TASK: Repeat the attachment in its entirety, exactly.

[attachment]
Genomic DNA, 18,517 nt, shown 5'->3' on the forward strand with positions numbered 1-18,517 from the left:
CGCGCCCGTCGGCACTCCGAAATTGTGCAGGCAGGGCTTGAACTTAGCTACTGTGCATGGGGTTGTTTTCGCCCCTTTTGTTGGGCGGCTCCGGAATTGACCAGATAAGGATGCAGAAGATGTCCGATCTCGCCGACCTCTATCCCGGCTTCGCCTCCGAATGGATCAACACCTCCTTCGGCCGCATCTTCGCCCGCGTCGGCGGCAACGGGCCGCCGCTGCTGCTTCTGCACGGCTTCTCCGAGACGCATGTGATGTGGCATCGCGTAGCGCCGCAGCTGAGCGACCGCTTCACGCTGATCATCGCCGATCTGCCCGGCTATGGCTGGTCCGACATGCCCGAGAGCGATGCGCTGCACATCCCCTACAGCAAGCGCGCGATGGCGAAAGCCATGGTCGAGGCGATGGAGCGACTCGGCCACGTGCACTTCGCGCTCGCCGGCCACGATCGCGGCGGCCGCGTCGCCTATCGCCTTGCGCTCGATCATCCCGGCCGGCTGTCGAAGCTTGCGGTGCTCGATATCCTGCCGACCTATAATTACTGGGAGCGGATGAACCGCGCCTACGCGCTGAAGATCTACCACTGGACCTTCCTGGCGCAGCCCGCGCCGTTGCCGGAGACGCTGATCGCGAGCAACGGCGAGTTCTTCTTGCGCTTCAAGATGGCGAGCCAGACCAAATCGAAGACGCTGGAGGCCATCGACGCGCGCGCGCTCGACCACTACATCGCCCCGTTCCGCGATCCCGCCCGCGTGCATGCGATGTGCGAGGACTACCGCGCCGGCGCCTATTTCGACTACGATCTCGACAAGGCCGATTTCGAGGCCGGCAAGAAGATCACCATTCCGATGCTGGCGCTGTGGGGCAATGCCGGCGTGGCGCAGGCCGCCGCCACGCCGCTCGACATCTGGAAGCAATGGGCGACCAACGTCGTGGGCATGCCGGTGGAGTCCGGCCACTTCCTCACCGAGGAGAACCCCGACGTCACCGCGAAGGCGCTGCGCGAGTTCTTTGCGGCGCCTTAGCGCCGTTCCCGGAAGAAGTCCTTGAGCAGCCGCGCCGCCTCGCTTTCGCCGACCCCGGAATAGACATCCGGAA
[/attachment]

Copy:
Genomic DNA, 18,517 nt, shown 5'->3' on the forward strand with positions numbered 1-18,517 from the left:
CGCGCCCGTCGGCACTCCGAAATTGTGCAGGCAGGGCTTGAACTTAGCTACTGTGCATGGGGTTGTTTTCGCCCCTTTTGTTGGGCGGCTCCGGAATTGACCAGATAAGGATGCAGAAGATGTCCGATCTCGCCGACCTCTATCCCGGCTTCGCCTCCGAATGGATCAACACCTCCTTCGGCCGCATCTTCGCCCGCGTCGGCGGCAACGGGCCGCCGCTGCTGCTTCTGCACGGCTTCTCCGAGACGCATGTGATGTGGCATCGCGTAGCGCCGCAGCTGAGCGACCGCTTCACGCTGATCATCGCCGATCTGCCCGGCTATGGCTGGTCCGACATGCCCGAGAGCGATGCGCTGCACATCCCCTACAGCAAGCGCGCGATGGCGAAAGCCATGGTCGAGGCGATGGAGCGACTCGGCCACGTGCACTTCGCGCTCGCCGGCCACGATCGCGGCGGCCGCGTCGCCTATCGCCTTGCGCTCGATCATCCCGGCCGGCTGTCGAAGCTTGCGGTGCTCGATATCCTGCCGACCTATAATTACTGGGAGCGGATGAACCGCGCCTACGCGCTGAAGATCTACCACTGGACCTTCCTGGCGCAGCCCGCGCCGTTGCCGGAGACGCTGATCGCGAGCAACGGCGAGTTCTTCTTGCGCTTCAAGATGGCGAGCCAGACCAAATCGAAGACGCTGGAGGCCATCGACGCGCGCGCGCTCGACCACTACATCGCCCCGTTCCGCGATCCCGCCCGCGTGCATGCGATGTGCGAGGACTACCGCGCCGGCGCCTATTTCGACTACGATCTCGACAAGGCCGATTTCGAGGCCGGCAAGAAGATCACCATTCCGATGCTGGCGCTGTGGGGCAATGCCGGCGTGGCGCAGGCCGCCGCCACGCCGCTCGACATCTGGAAGCAATGGGCGACCAACGTCGTGGGCATGCCGGTGGAGTCCGGCCACTTCCTCACCGAGGAGAACCCCGACGTCACCGCGAAGGCGCTGCGCGAGTTCTTTGCGGCGCCTTAGCGCCGTTCCCGGAAGAAGTCCTTGAGCAGCCGCGCCGCCTCGCTTTCGCCGACCCCGGAATAGACATCCGGAA